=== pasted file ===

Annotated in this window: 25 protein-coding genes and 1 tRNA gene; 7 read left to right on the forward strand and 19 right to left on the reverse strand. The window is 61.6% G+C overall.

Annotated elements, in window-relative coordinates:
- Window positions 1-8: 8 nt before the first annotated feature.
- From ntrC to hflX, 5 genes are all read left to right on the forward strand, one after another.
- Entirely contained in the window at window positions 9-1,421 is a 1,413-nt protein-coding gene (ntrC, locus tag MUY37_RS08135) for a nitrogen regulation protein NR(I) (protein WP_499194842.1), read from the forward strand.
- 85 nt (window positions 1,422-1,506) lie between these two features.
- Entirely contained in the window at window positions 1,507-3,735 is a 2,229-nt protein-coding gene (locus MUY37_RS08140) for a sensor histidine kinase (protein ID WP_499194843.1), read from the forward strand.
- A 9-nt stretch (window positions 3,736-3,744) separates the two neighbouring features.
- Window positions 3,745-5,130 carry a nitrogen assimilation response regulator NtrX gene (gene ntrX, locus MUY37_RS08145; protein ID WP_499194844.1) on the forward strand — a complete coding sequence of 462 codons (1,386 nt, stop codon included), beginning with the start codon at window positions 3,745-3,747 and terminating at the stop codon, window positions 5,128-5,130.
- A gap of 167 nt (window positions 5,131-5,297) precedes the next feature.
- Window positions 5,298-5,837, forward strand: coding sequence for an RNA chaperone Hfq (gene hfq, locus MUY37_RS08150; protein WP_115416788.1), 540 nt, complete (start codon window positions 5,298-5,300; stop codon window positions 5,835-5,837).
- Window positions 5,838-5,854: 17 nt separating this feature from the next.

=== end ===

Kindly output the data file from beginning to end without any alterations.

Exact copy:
Annotated in this window: 25 protein-coding genes and 1 tRNA gene; 7 read left to right on the forward strand and 19 right to left on the reverse strand. The window is 61.6% G+C overall.

Annotated elements, in window-relative coordinates:
- Window positions 1-8: 8 nt before the first annotated feature.
- From ntrC to hflX, 5 genes are all read left to right on the forward strand, one after another.
- Entirely contained in the window at window positions 9-1,421 is a 1,413-nt protein-coding gene (ntrC, locus tag MUY37_RS08135) for a nitrogen regulation protein NR(I) (protein WP_499194842.1), read from the forward strand.
- 85 nt (window positions 1,422-1,506) lie between these two features.
- Entirely contained in the window at window positions 1,507-3,735 is a 2,229-nt protein-coding gene (locus MUY37_RS08140) for a sensor histidine kinase (protein ID WP_499194843.1), read from the forward strand.
- A 9-nt stretch (window positions 3,736-3,744) separates the two neighbouring features.
- Window positions 3,745-5,130 carry a nitrogen assimilation response regulator NtrX gene (gene ntrX, locus MUY37_RS08145; protein ID WP_499194844.1) on the forward strand — a complete coding sequence of 462 codons (1,386 nt, stop codon included), beginning with the start codon at window positions 3,745-3,747 and terminating at the stop codon, window positions 5,128-5,130.
- A gap of 167 nt (window positions 5,131-5,297) precedes the next feature.
- Window positions 5,298-5,837, forward strand: coding sequence for an RNA chaperone Hfq (gene hfq, locus MUY37_RS08150; protein WP_115416788.1), 540 nt, complete (start codon window positions 5,298-5,300; stop codon window positions 5,835-5,837).
- Window positions 5,838-5,854: 17 nt separating this feature from the next.